U.S. sets high bar to settle Facebook antitrust lawsuit – FTC Chairman

Lina M. Khan, appointed FTC Commissioner, testifies during a Senate Commerce, Science, and Transportation Committee hearing on the nomination of former Senator Bill Nelson as Administrator of NASA, on Capitol Hill in Washington, U.S. April 21, 2021. Graeme Jennings/Pool via REUTERS//File Photo

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WASHINGTON, June 9 (Reuters) – U.S. Federal Trade Commission Chair Lina Khan, who has pledged tougher antitrust enforcement, said she would not rule out a deal with Meta’s Facebook (FB .O), which the agency continued in 2020, but said there was a high bar for any deal.

In an interview on Tuesday, she also criticized what she said were a slew of blatantly illegal deals and added that she was not a fan of deals to fix problematic mergers with asset sales. She also dislikes behavioral remedies, when companies promise a particular policy change for a number of years.

Under former President Donald Trump, the FTC sued Facebook in December 2020, alleging the company acted unlawfully to maintain its social media monopoly. Asked about the likelihood of a settlement, Khan said: “We’ve defined the relief that we think would be needed. I think you can calculate for yourself the likelihood of Facebook voluntarily settling for some of that relief. .”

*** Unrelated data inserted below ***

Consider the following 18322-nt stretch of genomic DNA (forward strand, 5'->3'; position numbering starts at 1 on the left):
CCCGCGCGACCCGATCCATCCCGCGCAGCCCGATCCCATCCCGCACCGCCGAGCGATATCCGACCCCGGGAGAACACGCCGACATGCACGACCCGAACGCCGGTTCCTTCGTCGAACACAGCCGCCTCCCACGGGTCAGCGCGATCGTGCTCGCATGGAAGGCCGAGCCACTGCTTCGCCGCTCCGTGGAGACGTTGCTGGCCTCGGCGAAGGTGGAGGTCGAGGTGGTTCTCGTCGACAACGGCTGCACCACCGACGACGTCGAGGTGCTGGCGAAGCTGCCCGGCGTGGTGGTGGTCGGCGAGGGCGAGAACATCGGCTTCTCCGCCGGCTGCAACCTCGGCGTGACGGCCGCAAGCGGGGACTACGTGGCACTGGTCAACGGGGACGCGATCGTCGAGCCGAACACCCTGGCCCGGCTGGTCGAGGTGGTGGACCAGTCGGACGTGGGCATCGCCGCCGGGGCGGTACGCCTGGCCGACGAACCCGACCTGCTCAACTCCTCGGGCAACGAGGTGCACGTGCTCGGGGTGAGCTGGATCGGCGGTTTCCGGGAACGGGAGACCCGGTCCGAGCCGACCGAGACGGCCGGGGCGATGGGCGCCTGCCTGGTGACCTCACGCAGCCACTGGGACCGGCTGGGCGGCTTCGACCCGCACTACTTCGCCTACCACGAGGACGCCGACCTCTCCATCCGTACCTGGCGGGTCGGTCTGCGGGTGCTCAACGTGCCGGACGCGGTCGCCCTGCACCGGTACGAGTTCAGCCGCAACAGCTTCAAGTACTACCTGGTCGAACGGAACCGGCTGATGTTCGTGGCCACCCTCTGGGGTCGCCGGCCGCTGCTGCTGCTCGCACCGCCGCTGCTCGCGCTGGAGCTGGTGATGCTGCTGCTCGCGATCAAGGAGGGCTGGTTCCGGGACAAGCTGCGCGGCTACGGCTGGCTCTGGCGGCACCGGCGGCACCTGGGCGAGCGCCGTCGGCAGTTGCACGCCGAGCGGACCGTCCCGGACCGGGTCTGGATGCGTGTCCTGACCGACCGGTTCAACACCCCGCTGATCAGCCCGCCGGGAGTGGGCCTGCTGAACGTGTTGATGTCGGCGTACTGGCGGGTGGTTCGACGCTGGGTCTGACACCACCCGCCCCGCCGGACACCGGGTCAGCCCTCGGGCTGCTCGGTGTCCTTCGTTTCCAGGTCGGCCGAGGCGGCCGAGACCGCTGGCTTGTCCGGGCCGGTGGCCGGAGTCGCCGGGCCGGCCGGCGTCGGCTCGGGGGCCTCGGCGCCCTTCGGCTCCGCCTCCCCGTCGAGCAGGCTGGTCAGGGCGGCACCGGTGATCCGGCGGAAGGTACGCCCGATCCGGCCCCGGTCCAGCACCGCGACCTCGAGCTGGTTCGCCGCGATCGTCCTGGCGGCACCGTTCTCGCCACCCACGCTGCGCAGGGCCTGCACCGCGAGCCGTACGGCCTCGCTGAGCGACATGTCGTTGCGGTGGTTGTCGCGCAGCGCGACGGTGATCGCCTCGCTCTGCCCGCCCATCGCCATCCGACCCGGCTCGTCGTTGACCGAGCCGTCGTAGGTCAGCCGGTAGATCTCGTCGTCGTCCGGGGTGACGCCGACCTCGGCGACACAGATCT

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The FTC has asked a judge to order Facebook to unwind its acquisitions of Instagram in 2012 and WhatsApp in 2014.

“But of course, as an agency, we always think about, you know, resource conservation, how to think about settlements, trade-offs versus continuing to prosecute, but that’s (an) incredibly important issue. for the agency, and we are serious about the relief we seek,” she added.

She also criticized companies that proposed mergers to the government when they knew they could not win antitrust approval.

“We’re seeing companies come up with illegal, seemingly illegal, mergers at an unacceptably high rate,” she said, adding that companies often know their deals are illegal and come up with solutions. “I think that’s the wrong approach. I think we really need to promote an environment where the parties offer us clear agreements, not seemingly illegal agreements.”

Behavioral remedies, such as setting up firewalls between certain areas of a company, do not solve the underlying problems, she said.

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Reporting by Diane Bartz; Editing by David Gregorio

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